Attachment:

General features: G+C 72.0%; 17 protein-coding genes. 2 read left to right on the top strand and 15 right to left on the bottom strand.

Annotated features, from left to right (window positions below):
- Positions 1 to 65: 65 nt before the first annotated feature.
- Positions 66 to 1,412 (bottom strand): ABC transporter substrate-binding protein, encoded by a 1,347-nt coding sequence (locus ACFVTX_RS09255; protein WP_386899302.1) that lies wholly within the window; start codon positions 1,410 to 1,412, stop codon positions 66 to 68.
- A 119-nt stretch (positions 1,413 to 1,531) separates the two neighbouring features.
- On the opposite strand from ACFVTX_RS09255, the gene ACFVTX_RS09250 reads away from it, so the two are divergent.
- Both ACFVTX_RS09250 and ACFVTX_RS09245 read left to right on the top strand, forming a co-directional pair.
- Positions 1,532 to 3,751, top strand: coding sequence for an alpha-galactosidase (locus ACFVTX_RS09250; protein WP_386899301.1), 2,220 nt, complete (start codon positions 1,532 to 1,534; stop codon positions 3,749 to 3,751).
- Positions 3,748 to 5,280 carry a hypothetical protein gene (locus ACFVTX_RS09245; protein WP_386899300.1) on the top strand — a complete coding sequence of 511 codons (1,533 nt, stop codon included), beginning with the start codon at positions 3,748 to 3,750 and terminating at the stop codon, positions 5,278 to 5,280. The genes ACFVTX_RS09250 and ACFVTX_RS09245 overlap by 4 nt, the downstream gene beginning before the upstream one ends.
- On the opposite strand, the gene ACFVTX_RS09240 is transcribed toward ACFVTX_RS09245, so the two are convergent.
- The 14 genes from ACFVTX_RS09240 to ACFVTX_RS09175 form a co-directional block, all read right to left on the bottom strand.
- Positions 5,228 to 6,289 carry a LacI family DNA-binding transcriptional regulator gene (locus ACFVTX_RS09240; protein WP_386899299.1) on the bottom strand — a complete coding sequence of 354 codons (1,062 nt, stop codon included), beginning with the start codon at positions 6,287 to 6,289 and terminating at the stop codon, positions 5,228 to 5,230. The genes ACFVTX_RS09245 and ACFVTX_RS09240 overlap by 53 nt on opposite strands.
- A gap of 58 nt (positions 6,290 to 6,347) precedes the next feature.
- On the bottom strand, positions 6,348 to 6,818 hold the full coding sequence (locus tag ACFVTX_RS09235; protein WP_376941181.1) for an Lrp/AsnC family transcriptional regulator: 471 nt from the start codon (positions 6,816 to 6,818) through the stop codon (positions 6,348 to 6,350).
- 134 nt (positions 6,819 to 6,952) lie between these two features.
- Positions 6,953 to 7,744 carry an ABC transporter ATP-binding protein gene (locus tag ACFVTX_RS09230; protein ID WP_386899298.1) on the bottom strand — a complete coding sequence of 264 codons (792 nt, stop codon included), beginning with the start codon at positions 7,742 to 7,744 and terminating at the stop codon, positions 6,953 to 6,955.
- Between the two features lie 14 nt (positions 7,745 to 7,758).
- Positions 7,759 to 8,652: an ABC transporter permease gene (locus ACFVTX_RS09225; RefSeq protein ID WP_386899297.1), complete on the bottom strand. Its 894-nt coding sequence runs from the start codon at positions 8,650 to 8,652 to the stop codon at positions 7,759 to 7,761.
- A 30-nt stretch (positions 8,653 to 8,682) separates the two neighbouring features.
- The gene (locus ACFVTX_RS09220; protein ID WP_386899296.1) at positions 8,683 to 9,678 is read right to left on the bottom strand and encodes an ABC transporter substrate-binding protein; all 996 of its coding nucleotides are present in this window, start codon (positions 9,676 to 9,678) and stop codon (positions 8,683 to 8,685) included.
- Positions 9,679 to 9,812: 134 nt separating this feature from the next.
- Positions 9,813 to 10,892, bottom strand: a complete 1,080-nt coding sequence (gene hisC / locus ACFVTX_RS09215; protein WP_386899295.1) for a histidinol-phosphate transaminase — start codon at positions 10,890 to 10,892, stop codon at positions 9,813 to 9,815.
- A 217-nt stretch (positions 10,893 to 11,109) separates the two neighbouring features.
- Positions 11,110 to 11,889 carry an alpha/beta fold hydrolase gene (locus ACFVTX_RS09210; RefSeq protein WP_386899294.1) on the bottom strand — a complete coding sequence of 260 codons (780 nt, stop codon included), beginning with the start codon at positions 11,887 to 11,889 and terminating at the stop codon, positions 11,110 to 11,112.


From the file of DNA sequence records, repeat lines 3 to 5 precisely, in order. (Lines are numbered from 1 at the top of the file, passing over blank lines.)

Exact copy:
- Positions 1 to 65: 65 nt before the first annotated feature.
- Positions 66 to 1,412 (bottom strand): ABC transporter substrate-binding protein, encoded by a 1,347-nt coding sequence (locus ACFVTX_RS09255; protein WP_386899302.1) that lies wholly within the window; start codon positions 1,410 to 1,412, stop codon positions 66 to 68.
- A 119-nt stretch (positions 1,413 to 1,531) separates the two neighbouring features.